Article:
We use cookies to understand how you use our site and to improve your experience. This includes personalizing content and advertising. To learn more, click here. By continuing to use our site, you accept our use of cookies. Cookie Policy.
Features Partner Sites Information LinkXpress
Sign In
Advertise with Us
Ampronix,  Inc

Download Mobile App

High Negative Pressure Limits Dispersion of Airborne Contaminants

By HospiMedica International staff writers
Posted on 24 Dec 2018
Print article
Image: An AIIR at Taipei City Hospital (Photo courtesy of Reuters/Corbis).
Image: An AIIR at Taipei City Hospital (Photo courtesy of Reuters/Corbis).
Maintaining a high negative pressure in hospital isolation rooms effectively limits the dispersion of airborne contaminants, according to a new study.

The study, part of a doctoral dissertation by a researcher at the University of Eastern Finland (UEF; Viestintä), was designed to determine the containment capability of hospital airborne infection isolation rooms (AIIRs) by measuring air change rates of the patient room and anteroom, pressure differences, contaminant removal, and contaminant transmission during door openings and human movement. The researchers used a tracer gas method to simulate the release of infectious agents from a patient.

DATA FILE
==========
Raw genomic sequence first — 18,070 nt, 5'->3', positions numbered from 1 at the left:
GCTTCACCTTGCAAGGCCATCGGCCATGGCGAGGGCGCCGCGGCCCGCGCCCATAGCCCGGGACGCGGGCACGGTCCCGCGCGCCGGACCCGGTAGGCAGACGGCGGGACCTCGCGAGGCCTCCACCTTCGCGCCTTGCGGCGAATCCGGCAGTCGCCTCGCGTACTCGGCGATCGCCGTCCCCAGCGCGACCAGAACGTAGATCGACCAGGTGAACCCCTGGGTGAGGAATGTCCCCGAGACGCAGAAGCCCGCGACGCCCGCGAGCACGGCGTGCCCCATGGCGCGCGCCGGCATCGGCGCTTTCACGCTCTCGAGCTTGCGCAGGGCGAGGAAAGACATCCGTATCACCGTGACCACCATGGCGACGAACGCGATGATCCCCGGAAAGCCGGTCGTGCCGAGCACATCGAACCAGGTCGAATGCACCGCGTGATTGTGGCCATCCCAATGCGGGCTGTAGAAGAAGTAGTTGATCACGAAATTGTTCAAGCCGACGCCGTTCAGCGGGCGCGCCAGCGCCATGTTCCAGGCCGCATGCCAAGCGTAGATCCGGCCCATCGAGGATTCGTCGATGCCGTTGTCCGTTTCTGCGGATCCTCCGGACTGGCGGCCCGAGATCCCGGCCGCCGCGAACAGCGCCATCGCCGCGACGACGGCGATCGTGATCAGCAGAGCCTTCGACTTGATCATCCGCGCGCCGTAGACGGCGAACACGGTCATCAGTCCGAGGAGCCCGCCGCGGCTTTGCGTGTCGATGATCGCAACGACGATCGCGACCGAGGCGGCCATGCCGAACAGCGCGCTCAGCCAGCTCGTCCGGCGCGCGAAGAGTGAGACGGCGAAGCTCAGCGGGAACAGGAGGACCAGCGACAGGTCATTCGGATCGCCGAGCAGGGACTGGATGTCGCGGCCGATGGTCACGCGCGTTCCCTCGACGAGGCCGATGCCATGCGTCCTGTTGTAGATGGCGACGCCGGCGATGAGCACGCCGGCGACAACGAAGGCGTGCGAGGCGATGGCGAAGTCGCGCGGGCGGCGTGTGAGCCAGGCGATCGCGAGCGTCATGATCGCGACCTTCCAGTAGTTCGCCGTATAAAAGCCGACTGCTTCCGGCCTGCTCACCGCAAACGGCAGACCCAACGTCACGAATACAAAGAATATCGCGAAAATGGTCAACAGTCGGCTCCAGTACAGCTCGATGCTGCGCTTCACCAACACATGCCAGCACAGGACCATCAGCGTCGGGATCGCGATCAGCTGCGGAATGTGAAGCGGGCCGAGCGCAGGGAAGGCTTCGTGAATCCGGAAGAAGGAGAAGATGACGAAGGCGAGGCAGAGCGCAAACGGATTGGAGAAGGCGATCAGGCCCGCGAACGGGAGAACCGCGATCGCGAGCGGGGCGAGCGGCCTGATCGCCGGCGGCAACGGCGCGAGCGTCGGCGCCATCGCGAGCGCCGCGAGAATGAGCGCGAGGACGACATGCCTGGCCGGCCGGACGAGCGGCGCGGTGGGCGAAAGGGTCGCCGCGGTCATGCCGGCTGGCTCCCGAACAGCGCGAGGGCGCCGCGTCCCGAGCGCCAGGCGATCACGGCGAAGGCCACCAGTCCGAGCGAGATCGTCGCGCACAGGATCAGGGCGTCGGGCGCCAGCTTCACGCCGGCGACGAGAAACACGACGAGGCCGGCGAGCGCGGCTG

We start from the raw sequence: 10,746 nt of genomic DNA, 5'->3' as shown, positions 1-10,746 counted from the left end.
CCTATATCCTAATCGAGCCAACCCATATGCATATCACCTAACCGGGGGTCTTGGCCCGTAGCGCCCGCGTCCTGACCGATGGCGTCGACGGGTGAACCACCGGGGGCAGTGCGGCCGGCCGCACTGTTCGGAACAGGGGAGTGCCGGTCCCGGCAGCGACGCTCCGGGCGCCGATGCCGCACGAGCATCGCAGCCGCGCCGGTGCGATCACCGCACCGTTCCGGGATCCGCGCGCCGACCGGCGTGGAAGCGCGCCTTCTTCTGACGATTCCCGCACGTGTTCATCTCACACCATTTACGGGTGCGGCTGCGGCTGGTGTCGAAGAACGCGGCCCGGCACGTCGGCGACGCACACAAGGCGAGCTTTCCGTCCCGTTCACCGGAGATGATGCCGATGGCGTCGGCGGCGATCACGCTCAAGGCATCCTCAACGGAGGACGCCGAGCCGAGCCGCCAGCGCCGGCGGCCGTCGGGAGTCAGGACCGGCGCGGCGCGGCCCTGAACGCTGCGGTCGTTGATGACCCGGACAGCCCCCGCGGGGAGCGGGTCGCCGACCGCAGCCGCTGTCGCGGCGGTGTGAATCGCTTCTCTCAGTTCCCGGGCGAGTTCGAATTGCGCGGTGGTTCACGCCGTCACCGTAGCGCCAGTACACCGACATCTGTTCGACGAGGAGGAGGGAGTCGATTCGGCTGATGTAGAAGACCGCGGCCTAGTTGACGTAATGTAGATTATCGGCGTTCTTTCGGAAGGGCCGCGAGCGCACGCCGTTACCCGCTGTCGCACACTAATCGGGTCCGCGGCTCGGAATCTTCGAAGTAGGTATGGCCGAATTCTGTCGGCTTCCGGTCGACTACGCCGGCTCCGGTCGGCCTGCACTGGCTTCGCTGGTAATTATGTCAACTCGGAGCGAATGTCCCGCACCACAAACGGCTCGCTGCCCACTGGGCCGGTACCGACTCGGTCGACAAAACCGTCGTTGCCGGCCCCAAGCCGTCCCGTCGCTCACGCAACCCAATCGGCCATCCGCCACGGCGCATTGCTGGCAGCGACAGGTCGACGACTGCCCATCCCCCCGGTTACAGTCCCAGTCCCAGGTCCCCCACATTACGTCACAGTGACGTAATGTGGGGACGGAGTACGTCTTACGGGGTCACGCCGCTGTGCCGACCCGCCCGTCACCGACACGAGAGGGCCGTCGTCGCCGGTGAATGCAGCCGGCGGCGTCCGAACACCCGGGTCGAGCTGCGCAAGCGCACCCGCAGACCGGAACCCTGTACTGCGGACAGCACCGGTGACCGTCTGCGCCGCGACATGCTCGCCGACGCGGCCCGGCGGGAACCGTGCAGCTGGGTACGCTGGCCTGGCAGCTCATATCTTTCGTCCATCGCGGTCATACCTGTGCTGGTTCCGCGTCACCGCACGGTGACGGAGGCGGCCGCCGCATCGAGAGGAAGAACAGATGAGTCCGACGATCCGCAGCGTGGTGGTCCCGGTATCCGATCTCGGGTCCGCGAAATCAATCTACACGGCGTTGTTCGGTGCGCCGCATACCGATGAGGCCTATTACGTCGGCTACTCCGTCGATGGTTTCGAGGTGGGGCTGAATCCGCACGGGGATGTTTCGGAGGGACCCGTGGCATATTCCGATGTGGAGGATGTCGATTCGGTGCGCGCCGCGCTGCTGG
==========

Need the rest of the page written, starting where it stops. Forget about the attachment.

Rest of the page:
The results showed that high air change rates do not ensure efficient removal of infectious agents in the breathing zone, but that local in AIIR airflow patterns are more important. Applying high mean negative pressure between the AIIR and the surroundings significantly limited particle transmission outside of the AIIR. But while an anteroom helped control particle transmission, the dilution was not effective enough, based on observed air change rates of the anterooms studied. The dissertation was presented at UEF on December 14, 2018, and published in the December 2018 issue of Annals of Work Exposures and Health.

“Generally, a healthcare worker does not stay in the anteroom more than 2–3 minutes, thus to achieve at least 90% contaminant removal, the minimum air change rate requirement of 40 liters per hour would be needed after entering the anteroom,” said dissertant Anna Kokkonen, MSc. “The findings of the present study can be utilized as a starting point when setting consistent negative pressure and ventilation design guidelines for contaminant containment.”

AIIRs are single-occupancy patient spaces designed to isolate airborne pathogens to a safe containment area. AIIRs are a specialized application of a hospital’s heating, ventilating, and air conditioning (HVAC) system, where the airflow supplied into the room is balanced with exhaust airflow to create negative differential pressure with respect to an adjacent space, usually the hallway or an anteroom, so that no airborne particulates escape into nursing staff or public areas. The exhaust air is expelled through dedicated ductwork to rooftop ventilation stacks, where atmospheric air provides sufficient dilution to make the resulting air safe.

Related Links:
University of Eastern Finland

Print article


Copyright © 2000-2019 Globetech Media. All rights reserved.